David Rouse is the Managing Director of Research and Advisory Services for the American Planning Association (APA) in Washington, DC. In this capacity, he leads APA's applied research efforts, including the Planning Advisory Service and programs such as Green Communities, Hazards Planning, and Planning and Community Health. David is a leader of APA's Smart Cities and Sustainable Cities initiative, with a particular focus on the implications of autonomous vehicle technology for cities and regions. Prior to joining APA, he was a principal at Wallace Roberts & Todd, a multidisciplinary architecture, landscape architecture, planning, and urban design firm based in Philadelphia. David is a Fellow of the American Institute of Certified Planners and a registered landscape architect with nearly 40 years of experience in community planning and design.
How Can Geodesign Help Solve Big 21st Century Problems?
Civilization faces unprecedented challenges in the 21st century, such as climate change, technological disruption, and socioeconomic inequality. Common threads include uncertainty, disruption of societal norms, and disproportionate impacts on poor and vulnerable populations. For example, Paul R. Brown postulates that Hurricane Harvey demonstrates what steadily rising temperatures and resultant climatic "non-stationarity" hold in store for us—the inadequacy of accepted engineering and building standards to deal with an unprecedented extreme weather event.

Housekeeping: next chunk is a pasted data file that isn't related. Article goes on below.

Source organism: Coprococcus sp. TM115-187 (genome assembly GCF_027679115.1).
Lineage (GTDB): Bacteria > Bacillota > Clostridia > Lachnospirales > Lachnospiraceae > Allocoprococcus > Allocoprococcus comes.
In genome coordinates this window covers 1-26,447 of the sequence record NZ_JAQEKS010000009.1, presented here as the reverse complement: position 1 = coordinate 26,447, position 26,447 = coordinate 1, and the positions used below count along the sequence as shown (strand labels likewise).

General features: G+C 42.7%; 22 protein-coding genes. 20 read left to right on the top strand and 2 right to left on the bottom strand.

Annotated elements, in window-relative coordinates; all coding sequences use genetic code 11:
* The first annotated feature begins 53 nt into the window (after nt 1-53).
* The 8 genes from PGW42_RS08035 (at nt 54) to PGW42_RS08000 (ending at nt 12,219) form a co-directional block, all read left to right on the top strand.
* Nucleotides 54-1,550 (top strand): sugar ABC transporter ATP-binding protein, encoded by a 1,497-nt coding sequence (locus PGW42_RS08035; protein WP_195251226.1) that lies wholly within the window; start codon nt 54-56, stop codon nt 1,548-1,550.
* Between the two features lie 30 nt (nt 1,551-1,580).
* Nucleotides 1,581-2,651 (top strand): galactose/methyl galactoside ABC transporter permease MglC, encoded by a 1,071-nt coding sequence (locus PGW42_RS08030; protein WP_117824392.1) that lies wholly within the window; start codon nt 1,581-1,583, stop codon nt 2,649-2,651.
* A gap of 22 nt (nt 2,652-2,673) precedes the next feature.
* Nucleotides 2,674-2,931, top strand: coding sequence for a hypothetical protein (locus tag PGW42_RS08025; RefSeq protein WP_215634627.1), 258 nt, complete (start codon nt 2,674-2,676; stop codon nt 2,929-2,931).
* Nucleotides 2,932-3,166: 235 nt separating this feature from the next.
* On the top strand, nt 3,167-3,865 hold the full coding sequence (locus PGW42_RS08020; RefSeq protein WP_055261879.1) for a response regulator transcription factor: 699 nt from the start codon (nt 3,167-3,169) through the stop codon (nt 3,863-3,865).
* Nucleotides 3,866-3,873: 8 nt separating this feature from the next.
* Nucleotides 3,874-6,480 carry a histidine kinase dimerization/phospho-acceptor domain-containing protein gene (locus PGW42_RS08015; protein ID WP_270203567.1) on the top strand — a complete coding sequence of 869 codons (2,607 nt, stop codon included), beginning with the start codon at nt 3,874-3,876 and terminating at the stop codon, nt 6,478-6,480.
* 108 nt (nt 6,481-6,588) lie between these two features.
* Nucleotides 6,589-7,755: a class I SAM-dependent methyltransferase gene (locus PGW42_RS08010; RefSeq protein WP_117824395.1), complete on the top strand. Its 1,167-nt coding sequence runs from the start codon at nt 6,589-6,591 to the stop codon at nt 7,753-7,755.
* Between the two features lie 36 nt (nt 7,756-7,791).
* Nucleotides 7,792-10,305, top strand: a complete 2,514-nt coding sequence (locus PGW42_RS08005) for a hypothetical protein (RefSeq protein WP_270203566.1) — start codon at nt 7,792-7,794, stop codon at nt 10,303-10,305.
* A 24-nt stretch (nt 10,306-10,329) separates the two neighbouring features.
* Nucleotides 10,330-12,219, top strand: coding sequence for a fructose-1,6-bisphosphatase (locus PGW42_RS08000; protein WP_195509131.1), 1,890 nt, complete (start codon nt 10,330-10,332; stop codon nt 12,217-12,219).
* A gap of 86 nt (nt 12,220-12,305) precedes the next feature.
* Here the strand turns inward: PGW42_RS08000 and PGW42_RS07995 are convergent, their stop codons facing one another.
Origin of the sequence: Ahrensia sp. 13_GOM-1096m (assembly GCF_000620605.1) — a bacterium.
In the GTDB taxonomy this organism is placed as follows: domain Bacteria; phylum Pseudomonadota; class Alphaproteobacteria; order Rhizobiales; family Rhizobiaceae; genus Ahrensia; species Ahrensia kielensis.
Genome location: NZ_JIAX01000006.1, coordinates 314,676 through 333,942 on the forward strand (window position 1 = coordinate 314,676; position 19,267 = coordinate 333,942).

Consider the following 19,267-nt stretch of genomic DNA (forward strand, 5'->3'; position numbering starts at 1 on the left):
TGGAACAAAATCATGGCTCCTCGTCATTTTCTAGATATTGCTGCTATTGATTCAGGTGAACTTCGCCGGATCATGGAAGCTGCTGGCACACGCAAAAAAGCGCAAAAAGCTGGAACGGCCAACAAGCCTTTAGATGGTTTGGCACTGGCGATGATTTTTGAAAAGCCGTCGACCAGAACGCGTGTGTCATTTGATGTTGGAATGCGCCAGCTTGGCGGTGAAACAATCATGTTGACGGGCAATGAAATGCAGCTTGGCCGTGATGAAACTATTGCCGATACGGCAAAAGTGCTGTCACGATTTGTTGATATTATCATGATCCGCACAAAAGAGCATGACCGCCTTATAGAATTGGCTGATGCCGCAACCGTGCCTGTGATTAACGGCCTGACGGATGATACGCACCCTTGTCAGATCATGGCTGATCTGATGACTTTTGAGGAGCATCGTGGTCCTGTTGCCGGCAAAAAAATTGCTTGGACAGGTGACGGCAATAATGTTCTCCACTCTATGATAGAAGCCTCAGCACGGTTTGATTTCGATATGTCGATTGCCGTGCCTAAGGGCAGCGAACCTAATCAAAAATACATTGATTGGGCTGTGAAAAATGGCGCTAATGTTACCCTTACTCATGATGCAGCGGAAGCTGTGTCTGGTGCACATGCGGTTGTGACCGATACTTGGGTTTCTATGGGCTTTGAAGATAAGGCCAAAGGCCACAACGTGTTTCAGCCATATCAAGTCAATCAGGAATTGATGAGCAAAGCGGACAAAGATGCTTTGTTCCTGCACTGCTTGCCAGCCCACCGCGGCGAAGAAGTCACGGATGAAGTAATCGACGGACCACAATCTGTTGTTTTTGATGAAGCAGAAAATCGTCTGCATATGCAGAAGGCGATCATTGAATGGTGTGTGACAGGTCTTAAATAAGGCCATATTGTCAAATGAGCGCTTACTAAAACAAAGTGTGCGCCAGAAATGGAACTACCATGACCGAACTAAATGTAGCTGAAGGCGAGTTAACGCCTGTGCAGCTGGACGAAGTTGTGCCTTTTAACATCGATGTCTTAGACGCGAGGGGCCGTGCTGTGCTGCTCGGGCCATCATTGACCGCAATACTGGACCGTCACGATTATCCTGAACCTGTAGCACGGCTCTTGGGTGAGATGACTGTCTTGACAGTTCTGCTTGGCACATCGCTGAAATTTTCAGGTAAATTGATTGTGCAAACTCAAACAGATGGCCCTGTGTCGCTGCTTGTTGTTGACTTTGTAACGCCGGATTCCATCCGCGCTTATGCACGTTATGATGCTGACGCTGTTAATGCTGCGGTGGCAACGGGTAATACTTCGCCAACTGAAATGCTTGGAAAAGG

This presentation will challenge the audience to consider how geodesign can help society address such big problems, drawing on the increasing power of digital technology and sophistication of tools such as scenario planning. It will focus on the projected impacts of autonomous vehicles, which, according to a Florida State University research team, "have the potential to transform transportation systems and land use patterns to a level not seen since the mass production of the private automobile." The complex variables that will determine the secondary impacts of this coming technology on our cities and regions include, among others, transportation costs, the balance between driven and driverless vehicles over time, private ownership vs. shared use, and electrification of the vehicular fleet. Access and equity for the poor and mobility impaired are major concerns. The presentation will provide an overview of what is currently known about the technology and its impacts, followed by an exploration of how geodesign and scenario planning might be used to inform policy and decision-making at scales ranging from the district to city and region.